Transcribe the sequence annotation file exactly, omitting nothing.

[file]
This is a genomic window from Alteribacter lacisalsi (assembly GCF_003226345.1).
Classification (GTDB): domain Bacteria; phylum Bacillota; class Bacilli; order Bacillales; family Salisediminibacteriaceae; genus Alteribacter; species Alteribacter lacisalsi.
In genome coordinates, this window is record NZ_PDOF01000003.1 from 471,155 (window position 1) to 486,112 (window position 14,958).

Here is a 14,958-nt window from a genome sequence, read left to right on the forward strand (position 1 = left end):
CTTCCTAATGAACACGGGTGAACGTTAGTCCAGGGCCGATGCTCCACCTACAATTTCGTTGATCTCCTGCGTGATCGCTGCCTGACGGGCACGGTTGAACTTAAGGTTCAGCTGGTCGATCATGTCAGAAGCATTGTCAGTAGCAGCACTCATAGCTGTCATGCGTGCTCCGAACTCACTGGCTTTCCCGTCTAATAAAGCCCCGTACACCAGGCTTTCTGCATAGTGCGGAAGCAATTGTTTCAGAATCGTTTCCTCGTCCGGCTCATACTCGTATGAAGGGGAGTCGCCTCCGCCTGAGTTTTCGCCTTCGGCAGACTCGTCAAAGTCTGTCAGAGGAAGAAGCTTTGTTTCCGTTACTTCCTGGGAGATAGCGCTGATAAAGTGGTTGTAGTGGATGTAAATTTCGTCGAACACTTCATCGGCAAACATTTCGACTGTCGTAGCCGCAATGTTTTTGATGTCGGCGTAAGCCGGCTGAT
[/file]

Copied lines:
This is a genomic window from Alteribacter lacisalsi (assembly GCF_003226345.1).
Classification (GTDB): domain Bacteria; phylum Bacillota; class Bacilli; order Bacillales; family Salisediminibacteriaceae; genus Alteribacter; species Alteribacter lacisalsi.
In genome coordinates, this window is record NZ_PDOF01000003.1 from 471,155 (window position 1) to 486,112 (window position 14,958).

Here is a 14,958-nt window from a genome sequence, read left to right on the forward strand (position 1 = left end):
CTTCCTAATGAACACGGGTGAACGTTAGTCCAGGGCCGATGCTCCACCTACAATTTCGTTGATCTCCTGCGTGATCGCTGCCTGACGGGCACGGTTGAACTTAAGGTTCAGCTGGTCGATCATGTCAGAAGCATTGTCAGTAGCAGCACTCATAGCTGTCATGCGTGCTCCGAACTCACTGGCTTTCCCGTCTAATAAAGCCCCGTACACCAGGCTTTCTGCATAGTGCGGAAGCAATTGTTTCAGAATCGTTTCCTCGTCCGGCTCATACTCGTATGAAGGGGAGTCGCCTCCGCCTGAGTTTTCGCCTTCGGCAGACTCGTCAAAGTCTGTCAGAGGAAGAAGCTTTGTTTCCGTTACTTCCTGGGAGATAGCGCTGATAAAGTGGTTGTAGTGGATGTAAATTTCGTCGAACACTTCATCGGCAAACATTTCGACTGTCGTAGCCGCAATGTTTTTGATGTCGGCGTAAGCCGGCTGAT